Child welfare tracker debated

State proceeds with system rollout despite reports of problems

September 25, 2006|By Lynn Anderson | Lynn Anderson,Sun reporter

State officials are moving forward with implementation of an embattled computer system to track child welfare cases despite warnings from child advocates and social workers who say dramatic improvements are needed before it is expanded to Baltimore.

Members of the Coalition to Protect Maryland's Children are urging Department of Human Resources Secretary Christopher J. McCabe to roll back Baltimore's planned Nov. 13 start date to give technicians more time to correct glitches.

"It's becoming difficult to determine what the situation with [the new system] is and what the depths of the problems are," said coalition chairman Charlie Cooper, who is also administrator of the statewide Citizens' Review Board for Children. The coalition formally made its concerns known to McCabe in a letter last week.

The computer system, which cost $67 million to build and is nearly three years behind schedule, is already in use in many smaller jurisdictions around the state. Reviews have been mixed, and frequently negative. But child advocates say they are especially worried about the chaos that could ensue in Baltimore, which has more clients to track and more complex cases to manage.

"We have some real concerns," Cooper said. "It would be best to fix it."

McCabe had not officially responded to the group as of late Friday, but his spokeswoman told The Sun that he would not delay the implementation schedule. Anne Arundel, Montgomery, Cecil and Baltimore counties are set to switch to the new tracking system, dubbed "Chessie" by its creators, on Oct. 3.

"We are going to stick with the time frame," said spokeswoman Elyn Garrett Jones. "We want to push forward because we think this is the best thing for child welfare."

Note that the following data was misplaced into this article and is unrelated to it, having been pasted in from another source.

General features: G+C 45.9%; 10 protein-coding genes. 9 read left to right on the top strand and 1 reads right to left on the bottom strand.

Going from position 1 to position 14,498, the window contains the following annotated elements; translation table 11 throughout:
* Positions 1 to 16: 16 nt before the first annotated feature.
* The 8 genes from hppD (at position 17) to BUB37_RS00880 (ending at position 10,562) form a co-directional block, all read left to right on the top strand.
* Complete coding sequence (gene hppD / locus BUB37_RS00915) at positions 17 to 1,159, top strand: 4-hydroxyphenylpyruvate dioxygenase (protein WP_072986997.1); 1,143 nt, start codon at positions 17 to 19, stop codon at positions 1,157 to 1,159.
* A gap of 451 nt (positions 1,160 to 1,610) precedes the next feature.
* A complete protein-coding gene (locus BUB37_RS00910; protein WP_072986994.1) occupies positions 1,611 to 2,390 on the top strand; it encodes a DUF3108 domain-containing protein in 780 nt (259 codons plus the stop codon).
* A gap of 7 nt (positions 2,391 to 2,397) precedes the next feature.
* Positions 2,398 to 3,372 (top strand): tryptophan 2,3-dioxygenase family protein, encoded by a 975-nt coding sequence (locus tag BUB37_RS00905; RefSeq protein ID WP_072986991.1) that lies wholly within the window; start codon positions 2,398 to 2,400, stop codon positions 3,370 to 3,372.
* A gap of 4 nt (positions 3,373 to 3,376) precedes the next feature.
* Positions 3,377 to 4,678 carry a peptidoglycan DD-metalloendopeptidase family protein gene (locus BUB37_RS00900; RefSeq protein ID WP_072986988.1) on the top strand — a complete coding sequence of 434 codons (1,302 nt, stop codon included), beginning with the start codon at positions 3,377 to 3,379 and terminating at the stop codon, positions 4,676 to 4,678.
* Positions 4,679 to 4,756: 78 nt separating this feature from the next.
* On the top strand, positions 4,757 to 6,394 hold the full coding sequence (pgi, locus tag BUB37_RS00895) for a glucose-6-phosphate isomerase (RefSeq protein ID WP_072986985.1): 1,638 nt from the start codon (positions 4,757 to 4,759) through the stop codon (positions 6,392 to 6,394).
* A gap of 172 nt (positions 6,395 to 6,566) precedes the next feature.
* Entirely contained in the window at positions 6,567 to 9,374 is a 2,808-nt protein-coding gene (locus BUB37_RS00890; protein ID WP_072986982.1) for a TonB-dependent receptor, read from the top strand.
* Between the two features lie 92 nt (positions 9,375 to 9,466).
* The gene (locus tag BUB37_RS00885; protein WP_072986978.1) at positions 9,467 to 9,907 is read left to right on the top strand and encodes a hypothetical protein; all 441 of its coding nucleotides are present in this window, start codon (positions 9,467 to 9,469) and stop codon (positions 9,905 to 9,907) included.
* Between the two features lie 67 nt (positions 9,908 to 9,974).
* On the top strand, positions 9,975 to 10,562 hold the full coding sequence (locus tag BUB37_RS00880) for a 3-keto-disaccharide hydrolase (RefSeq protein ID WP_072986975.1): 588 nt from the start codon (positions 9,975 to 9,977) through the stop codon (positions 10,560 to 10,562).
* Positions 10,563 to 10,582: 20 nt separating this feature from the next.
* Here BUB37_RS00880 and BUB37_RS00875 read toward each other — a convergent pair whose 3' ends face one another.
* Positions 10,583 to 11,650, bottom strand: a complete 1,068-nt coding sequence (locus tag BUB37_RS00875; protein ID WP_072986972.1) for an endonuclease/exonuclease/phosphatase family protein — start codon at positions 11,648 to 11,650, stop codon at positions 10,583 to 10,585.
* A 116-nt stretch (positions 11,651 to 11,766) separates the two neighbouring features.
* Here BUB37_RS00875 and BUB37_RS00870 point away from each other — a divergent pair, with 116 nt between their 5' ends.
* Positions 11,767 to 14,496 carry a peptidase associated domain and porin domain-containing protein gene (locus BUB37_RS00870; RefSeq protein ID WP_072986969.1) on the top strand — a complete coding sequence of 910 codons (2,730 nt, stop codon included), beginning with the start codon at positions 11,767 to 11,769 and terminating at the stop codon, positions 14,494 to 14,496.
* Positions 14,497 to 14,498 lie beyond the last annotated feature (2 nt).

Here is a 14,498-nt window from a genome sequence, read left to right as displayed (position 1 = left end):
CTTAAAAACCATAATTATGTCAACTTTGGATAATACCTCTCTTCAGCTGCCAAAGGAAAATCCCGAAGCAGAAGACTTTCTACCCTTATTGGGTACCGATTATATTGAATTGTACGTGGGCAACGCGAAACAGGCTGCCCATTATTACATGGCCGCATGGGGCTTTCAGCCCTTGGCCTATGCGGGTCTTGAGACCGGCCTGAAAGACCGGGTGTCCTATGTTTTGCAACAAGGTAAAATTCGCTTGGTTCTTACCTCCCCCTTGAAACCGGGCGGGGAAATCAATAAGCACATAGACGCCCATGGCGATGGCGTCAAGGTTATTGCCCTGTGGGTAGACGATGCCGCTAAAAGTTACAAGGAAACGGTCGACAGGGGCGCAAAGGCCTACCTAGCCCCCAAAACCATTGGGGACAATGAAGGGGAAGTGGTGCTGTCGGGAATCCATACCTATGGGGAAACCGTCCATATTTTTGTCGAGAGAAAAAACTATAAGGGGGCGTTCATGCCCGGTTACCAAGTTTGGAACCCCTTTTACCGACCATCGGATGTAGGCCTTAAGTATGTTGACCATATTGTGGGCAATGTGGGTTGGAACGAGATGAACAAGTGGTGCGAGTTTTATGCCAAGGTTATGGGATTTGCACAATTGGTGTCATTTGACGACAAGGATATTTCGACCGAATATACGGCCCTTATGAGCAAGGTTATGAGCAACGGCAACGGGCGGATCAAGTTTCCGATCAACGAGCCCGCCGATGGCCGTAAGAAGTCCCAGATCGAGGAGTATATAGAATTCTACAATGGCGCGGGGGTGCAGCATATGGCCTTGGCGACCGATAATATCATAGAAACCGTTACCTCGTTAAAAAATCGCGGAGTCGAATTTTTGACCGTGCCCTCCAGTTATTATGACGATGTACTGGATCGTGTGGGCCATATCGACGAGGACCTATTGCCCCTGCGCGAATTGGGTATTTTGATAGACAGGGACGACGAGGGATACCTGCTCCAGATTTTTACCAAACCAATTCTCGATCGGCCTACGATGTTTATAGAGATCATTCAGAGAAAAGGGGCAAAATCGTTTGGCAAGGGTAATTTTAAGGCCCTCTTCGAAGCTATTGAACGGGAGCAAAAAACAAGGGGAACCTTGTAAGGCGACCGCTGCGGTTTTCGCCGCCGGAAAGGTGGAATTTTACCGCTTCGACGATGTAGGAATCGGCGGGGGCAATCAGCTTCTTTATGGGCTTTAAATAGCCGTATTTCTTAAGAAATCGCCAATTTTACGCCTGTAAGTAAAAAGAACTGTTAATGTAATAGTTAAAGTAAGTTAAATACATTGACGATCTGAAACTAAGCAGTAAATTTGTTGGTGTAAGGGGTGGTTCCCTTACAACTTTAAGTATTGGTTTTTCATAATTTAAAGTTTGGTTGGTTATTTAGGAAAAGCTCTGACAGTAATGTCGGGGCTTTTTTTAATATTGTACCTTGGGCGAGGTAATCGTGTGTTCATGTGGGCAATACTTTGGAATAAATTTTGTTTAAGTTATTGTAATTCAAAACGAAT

State officials face significant financial motivation not to delay their schedule, according to Kirk A. Grothe, the chief information officer for the department's Office of Technology for Human Services. The federal government could fine Maryland or force it to return some of the funds used to finance the project unless the state wraps up by the end of the year. Federal money represents about half of the project's multimillion-dollar price tag.

State lawmakers, fed up with long delays and cost overruns, have also set a Dec. 31 deadline, Grothe said. The department's contract with a technology consulting firm will expire about the same time.

"I do think that we are at a serious risk if we don't go live with the Baltimore project in November," Grothe said. "Federal officials have been clear that they weren't pleased with the progress of the project in past meetings, and they have reinforced their feelings at three additional meetings more recently. ... They want to see us push it through."

Chessie - one of the largest and most expensive computer projects in recent state history - has been beset by management and budget problems since its inception nearly a decade ago. The system was created in an effort to help case workers keep track of clients. It was also supposed to make it easier for workers to update case files and share information about clients and their families.

But when the system was introduced in Harford County this year, workers complained about a slew of glitches that they said made their jobs more difficult and potentially endangered the lives of their clients.

An August report in The Sun detailed some of those problems, including a faulty search function and narrow access to case files. At the time, state officials said they were aware of the issues and working diligently to correct them. They said that officials in other states who had built similar systems had also encountered obstacles and that they had been able to fix them.

It appears, however, that many of the same issues are still causing concern among social workers and child advocates.

"We definitely need more time before we go live in Baltimore," said Pat Gorman, an official with the state chapter of the National Association of Social Workers, who has heard of problems from many social workers around the state who are already using Chessie. Baltimore "has the biggest caseload and the most complex cases. ... It's scary."

Baltimore Social Services Director Samuel Chambers Jr. said that he had heard some of the concerns but is putting his faith in Grothe and his team of technology experts to make sure the city doesn't encounter any major problems when workers move to the Chessie system in November. The city's Social Services Department is a branch of the Department of Human Resources.

"We are monitoring the situation, but I put a lot of confidence in [Grothe's] ability to resolve the glitches," said Chambers, who went through the implementation of a similar child welfare case tracking system when he was head of social services in Detroit.

"I think that if we are creative and we can stay on top of this, we can solve 99 percent of the problems," Chambers said. "There is no way there won't be any glitches."

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